Stan Douglas Photographs 2008-2013, Carré d’Art-Nîmes Exhibition, French Museum of Contemporary Art
Stan Douglas Photographs 2008-2013, France
French Museum of Contemporary Art Exhibition
4 Jul 2013
Stan Douglas Exhibition
Carré d’Art-Nîmes Exhibition
12 Oct 2013 – 26 Jan 2014
Since the late 1980s, Stan Douglas has been making films, photographs and installations which analyse and go back over past events, while appropriating codes and techniques from cinema, television and press photography. The exhibition at Carré d’Art features series of photographs taken between 2008 and 2013. They address questions such as photojournalism, the rhetoric of reportage, documentary fiction, the role of the media and information as spectacle.
In Mid Century Studio, Douglas looks at images of North America from the post-war period through the figure of a photojournalist working between 1945 and 1951. This piece recreates a distinct historical moment, evoking the optimism of the post-war years but also the relation of photography to the media, spectacle and entertainment. The work questions one of the paradigms of photojournalism, in the tradition of Weegee, one that asserts the infallibility of photographic recording and, paradoxically, leads us to an excess of reality. The magic of photography was evoked early in the history of the medium by William Henry Fox-Talbot. In this series made up of portraits but also genre scenes, we find mainly themes linked to entertainment, magic, sport and the circus, with, in the background, the emergence of a subculture.
The figure of the photojournalist is also at the centre of Disco Angola, this time travelling between New York and Angola in the 1970s. The work draws parallels between the economically depressed New York of the 1970s and the early Angolan independence movements, when the desire for freedom was expressed in the language of the body, whether in dance or in capoiera. In the clubs of New York, meanwhile, disco music appears as a way of escaping the crisis and experiencing social and racial mixing.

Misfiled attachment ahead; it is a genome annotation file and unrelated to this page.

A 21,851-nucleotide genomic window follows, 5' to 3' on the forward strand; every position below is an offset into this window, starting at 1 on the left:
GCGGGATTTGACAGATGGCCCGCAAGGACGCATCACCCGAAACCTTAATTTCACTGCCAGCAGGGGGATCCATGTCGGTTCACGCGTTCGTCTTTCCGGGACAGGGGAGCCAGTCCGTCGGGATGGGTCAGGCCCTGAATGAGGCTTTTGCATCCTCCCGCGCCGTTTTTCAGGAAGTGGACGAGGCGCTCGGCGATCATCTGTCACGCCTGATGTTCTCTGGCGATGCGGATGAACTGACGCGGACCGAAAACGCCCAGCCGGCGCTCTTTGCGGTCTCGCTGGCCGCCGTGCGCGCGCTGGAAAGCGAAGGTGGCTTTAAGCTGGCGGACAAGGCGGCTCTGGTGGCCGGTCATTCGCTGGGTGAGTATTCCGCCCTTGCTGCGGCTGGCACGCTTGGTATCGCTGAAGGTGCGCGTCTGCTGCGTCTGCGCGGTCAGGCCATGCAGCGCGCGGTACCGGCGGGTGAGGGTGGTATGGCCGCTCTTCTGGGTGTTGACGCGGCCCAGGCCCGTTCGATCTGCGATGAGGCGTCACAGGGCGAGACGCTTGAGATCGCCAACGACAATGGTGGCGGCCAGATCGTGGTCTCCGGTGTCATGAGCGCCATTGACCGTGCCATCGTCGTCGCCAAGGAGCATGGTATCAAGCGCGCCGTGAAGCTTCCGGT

In Crowds and Riots Douglas explores the representation of public events taking place in Vancouver. The photographs here have an almost cinematic, performative quality. They were taken using cinematographic technologies and edited digitally. One of the most emblematic replays a violent clash that occurred in 1971 between city police and peaceful demonstrators representing the counterculture. This series showing anonymous crowds brings out the tensions at work in class relations and the aspiration to new forms of public and cultural life that are repressed by the powers that be.
In these photographic series, the return to the past becomes a way of breaking with the immediacy of our present and taking a critical look at history. This exhibition makes it possible to develop a critical sense of the way technological, aesthetical and political parameters are at work in the production of images at different periods. The complex “fictionalization” of the real, using mise-en-scène, emerges as one of the most incisive ways of grasping reality.
Exhibition coproduced with Haus der Kunst, Munich (summer 2014), Museu Berardo – Lisbon (end 2014), The National Gallery of Ireland (2015), Wiels – Bruxelles (2015)
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Stan Douglas Photographs Exhibition information from Carré d’Art
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